New imaging approach 3D photoacoustic tomography could overcome limitations of other fatty liver disease diagnostic techniques
There are many tools at doctors’ fingertips to diagnose non-alcoholic fatty liver disease – a very common condition – including ultrasound, MRI and CT scans, and biopsy. But each of these have drawbacks, ranging from expense and risk (particularly in biopsies) to unsuitability for patients with certain implants (MRI scanning). So researchers are exploring non-invasive alternatives such as photoacoustic tomography (PAT). PAT uses both light and sound waves to generate detailed images, interpreting ultrasound waves given off by structures when laser light is fired onto them. Previously, the technology couldn’t visualise blood vessel detail and movement, but a new iteration, 3D-PAT, overcomes those limitations to precisely reveal liver vessel volume, number, and distribution (as seen in this video) while carefully correcting for the natural movement caused by regular breathing. They used the technique to compare structural differences between obese and lean rats, and hope this approach could ultimately provide quick, safe information for doctors and patients.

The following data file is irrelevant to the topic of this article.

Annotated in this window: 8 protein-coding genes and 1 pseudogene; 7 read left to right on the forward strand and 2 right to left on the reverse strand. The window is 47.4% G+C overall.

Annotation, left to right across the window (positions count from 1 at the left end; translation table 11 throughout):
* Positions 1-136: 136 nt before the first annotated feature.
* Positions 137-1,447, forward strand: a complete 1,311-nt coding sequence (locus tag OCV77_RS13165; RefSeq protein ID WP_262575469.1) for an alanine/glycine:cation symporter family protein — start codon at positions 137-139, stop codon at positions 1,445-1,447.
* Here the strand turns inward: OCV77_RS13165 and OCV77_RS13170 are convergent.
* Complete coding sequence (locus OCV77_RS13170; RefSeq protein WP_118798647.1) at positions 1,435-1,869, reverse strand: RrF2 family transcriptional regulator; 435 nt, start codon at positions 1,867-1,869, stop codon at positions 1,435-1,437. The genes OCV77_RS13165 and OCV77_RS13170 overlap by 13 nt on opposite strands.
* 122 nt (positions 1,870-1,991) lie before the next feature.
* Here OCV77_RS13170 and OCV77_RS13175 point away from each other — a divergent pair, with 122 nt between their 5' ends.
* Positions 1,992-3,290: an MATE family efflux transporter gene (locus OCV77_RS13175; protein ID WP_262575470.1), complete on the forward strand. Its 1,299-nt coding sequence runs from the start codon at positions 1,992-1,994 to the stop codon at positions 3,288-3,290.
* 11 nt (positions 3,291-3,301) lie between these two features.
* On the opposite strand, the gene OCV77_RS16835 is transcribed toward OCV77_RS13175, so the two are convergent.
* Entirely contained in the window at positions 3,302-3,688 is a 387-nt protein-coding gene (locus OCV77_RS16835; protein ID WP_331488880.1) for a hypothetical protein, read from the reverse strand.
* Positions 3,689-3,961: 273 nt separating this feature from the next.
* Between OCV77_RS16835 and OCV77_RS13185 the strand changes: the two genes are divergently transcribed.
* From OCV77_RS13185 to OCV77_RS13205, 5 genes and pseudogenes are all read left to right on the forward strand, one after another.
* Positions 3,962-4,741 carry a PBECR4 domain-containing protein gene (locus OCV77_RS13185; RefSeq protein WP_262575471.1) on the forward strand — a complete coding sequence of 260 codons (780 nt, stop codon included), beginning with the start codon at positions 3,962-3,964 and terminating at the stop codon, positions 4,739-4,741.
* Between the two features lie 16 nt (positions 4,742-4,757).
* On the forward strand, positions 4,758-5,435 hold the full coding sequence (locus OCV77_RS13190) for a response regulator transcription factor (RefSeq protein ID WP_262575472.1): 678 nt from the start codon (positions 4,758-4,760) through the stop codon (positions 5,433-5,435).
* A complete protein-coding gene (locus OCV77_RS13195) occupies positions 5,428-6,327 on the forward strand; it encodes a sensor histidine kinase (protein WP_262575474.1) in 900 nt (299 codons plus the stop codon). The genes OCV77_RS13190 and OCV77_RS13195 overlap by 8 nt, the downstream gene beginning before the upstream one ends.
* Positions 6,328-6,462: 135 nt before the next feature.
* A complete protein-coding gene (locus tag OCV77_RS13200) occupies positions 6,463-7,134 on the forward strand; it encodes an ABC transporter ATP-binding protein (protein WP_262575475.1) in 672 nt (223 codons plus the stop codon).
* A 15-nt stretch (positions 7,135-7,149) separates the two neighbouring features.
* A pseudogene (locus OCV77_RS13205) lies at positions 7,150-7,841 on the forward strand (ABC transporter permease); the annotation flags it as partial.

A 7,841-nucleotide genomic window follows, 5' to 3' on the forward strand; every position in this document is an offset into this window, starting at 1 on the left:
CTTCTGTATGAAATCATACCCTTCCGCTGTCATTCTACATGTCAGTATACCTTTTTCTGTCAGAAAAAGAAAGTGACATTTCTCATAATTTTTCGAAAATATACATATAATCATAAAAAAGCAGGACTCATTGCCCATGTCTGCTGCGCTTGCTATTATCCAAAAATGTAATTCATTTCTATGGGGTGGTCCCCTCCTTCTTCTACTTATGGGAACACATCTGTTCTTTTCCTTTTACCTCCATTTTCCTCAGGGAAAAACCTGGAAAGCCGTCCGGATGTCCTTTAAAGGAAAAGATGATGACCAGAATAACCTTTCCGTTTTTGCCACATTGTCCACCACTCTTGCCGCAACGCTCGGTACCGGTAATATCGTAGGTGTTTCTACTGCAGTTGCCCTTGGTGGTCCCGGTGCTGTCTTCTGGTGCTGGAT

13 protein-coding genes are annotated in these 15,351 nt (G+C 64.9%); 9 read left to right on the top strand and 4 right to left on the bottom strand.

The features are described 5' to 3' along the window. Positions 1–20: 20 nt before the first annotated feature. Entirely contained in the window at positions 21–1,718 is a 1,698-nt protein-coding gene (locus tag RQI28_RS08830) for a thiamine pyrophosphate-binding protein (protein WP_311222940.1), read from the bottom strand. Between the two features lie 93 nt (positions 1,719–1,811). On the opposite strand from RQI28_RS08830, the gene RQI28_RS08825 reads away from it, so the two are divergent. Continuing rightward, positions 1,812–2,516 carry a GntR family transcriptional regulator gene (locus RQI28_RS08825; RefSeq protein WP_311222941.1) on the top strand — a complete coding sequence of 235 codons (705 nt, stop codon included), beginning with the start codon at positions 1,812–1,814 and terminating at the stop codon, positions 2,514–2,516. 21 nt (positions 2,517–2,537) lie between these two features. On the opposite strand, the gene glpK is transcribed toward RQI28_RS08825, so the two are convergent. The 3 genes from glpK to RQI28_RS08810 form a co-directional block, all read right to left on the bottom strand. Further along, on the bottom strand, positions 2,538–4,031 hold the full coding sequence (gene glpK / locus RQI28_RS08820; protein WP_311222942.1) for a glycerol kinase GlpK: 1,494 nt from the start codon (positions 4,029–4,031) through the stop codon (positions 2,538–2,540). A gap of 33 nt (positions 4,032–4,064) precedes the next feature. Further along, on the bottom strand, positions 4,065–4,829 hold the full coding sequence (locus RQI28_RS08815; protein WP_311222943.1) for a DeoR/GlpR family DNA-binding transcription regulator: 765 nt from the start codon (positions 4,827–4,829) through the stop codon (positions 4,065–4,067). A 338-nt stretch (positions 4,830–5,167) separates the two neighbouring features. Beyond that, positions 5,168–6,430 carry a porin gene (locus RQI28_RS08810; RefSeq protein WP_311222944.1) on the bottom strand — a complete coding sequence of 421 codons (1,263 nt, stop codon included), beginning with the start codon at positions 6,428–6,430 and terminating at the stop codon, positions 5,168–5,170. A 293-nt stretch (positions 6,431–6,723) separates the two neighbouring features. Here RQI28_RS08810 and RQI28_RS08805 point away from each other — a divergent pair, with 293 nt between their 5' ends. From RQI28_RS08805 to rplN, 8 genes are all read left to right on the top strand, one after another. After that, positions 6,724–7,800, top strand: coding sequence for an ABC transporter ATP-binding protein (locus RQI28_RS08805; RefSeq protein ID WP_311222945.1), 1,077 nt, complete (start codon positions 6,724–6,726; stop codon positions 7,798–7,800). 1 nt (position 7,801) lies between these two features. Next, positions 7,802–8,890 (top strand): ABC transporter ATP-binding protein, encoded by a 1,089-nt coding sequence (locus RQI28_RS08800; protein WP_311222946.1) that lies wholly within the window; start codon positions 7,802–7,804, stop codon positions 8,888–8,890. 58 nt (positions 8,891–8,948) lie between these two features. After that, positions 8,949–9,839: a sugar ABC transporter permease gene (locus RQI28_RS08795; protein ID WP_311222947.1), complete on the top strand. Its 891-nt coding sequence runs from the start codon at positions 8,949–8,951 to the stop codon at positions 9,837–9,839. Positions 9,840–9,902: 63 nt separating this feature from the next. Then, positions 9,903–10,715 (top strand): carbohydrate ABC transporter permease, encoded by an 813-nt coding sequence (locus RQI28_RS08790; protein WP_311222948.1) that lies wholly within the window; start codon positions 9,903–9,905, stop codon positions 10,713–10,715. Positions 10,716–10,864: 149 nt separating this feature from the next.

BPoD stands for Biomedical Picture of the Day. Managed by the MRC Laboratory of Medical Sciences until Jul 2023, it is now run independently by a dedicated team of scientists and writers. The website aims to engage everyone, young and old, in the wonders of biology, and its influence on medicine. The ever-growing archive of more than 4000 research images documents over a decade of progress. Explore the collection and see what you discover. Images are kindly provided for inclusion on this website through the generosity of scientists across the globe.
BPoD is also available in Catalan at www.bpod.cat with translations by the University of Valencia.